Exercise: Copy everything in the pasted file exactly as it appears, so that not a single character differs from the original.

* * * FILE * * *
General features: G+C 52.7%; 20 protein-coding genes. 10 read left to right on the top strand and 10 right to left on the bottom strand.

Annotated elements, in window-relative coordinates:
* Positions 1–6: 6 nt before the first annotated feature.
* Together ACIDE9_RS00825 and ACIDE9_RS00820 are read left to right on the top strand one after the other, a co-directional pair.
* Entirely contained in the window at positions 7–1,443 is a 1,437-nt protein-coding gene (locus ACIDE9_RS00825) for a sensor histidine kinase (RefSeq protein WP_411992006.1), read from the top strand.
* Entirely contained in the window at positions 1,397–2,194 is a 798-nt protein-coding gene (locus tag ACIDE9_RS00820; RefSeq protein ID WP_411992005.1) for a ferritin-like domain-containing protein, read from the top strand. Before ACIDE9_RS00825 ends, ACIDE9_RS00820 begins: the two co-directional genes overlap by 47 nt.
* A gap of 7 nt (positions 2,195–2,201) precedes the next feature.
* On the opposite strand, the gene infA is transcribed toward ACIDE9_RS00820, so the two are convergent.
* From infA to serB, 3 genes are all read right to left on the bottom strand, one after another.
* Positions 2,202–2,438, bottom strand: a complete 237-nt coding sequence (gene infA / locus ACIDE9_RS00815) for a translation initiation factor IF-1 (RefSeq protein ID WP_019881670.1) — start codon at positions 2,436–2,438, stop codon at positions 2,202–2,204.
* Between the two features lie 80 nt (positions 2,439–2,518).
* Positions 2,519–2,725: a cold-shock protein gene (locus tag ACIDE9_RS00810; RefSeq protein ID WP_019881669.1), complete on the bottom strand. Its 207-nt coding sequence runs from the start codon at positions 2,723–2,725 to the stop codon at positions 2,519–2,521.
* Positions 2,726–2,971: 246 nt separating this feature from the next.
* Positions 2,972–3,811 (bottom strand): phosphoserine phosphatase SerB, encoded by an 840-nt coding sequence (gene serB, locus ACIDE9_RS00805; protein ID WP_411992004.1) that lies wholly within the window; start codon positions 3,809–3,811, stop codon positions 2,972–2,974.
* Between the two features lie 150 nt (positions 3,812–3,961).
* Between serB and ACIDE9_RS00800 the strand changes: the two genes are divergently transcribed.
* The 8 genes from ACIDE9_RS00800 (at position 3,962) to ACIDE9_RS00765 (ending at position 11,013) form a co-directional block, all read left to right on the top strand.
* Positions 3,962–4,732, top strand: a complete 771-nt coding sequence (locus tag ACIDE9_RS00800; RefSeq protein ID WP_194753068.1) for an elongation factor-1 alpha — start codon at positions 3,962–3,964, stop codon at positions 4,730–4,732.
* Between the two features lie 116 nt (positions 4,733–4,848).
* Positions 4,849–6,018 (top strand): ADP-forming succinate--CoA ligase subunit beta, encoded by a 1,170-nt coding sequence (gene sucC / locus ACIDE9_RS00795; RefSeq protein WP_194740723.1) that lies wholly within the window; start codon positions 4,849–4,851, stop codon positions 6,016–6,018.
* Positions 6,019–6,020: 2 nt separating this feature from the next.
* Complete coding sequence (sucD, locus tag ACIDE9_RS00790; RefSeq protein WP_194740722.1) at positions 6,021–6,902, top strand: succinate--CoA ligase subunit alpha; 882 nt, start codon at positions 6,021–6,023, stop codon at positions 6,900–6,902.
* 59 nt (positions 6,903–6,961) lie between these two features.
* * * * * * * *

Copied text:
General features: G+C 52.7%; 20 protein-coding genes. 10 read left to right on the top strand and 10 right to left on the bottom strand.

Annotated elements, in window-relative coordinates:
* Positions 1–6: 6 nt before the first annotated feature.
* Together ACIDE9_RS00825 and ACIDE9_RS00820 are read left to right on the top strand one after the other, a co-directional pair.
* Entirely contained in the window at positions 7–1,443 is a 1,437-nt protein-coding gene (locus ACIDE9_RS00825) for a sensor histidine kinase (RefSeq protein WP_411992006.1), read from the top strand.
* Entirely contained in the window at positions 1,397–2,194 is a 798-nt protein-coding gene (locus tag ACIDE9_RS00820; RefSeq protein ID WP_411992005.1) for a ferritin-like domain-containing protein, read from the top strand. Before ACIDE9_RS00825 ends, ACIDE9_RS00820 begins: the two co-directional genes overlap by 47 nt.
* A gap of 7 nt (positions 2,195–2,201) precedes the next feature.
* On the opposite strand, the gene infA is transcribed toward ACIDE9_RS00820, so the two are convergent.
* From infA to serB, 3 genes are all read right to left on the bottom strand, one after another.
* Positions 2,202–2,438, bottom strand: a complete 237-nt coding sequence (gene infA / locus ACIDE9_RS00815) for a translation initiation factor IF-1 (RefSeq protein ID WP_019881670.1) — start codon at positions 2,436–2,438, stop codon at positions 2,202–2,204.
* Between the two features lie 80 nt (positions 2,439–2,518).
* Positions 2,519–2,725: a cold-shock protein gene (locus tag ACIDE9_RS00810; RefSeq protein ID WP_019881669.1), complete on the bottom strand. Its 207-nt coding sequence runs from the start codon at positions 2,723–2,725 to the stop codon at positions 2,519–2,521.
* Positions 2,726–2,971: 246 nt separating this feature from the next.
* Positions 2,972–3,811 (bottom strand): phosphoserine phosphatase SerB, encoded by an 840-nt coding sequence (gene serB, locus ACIDE9_RS00805; protein ID WP_411992004.1) that lies wholly within the window; start codon positions 3,809–3,811, stop codon positions 2,972–2,974.
* Between the two features lie 150 nt (positions 3,812–3,961).
* Between serB and ACIDE9_RS00800 the strand changes: the two genes are divergently transcribed.
* The 8 genes from ACIDE9_RS00800 (at position 3,962) to ACIDE9_RS00765 (ending at position 11,013) form a co-directional block, all read left to right on the top strand.
* Positions 3,962–4,732, top strand: a complete 771-nt coding sequence (locus tag ACIDE9_RS00800; RefSeq protein ID WP_194753068.1) for an elongation factor-1 alpha — start codon at positions 3,962–3,964, stop codon at positions 4,730–4,732.
* Between the two features lie 116 nt (positions 4,733–4,848).
* Positions 4,849–6,018 (top strand): ADP-forming succinate--CoA ligase subunit beta, encoded by a 1,170-nt coding sequence (gene sucC / locus ACIDE9_RS00795; RefSeq protein WP_194740723.1) that lies wholly within the window; start codon positions 4,849–4,851, stop codon positions 6,016–6,018.
* Positions 6,019–6,020: 2 nt separating this feature from the next.
* Complete coding sequence (sucD, locus tag ACIDE9_RS00790; RefSeq protein WP_194740722.1) at positions 6,021–6,902, top strand: succinate--CoA ligase subunit alpha; 882 nt, start codon at positions 6,021–6,023, stop codon at positions 6,900–6,902.
* 59 nt (positions 6,903–6,961) lie between these two features.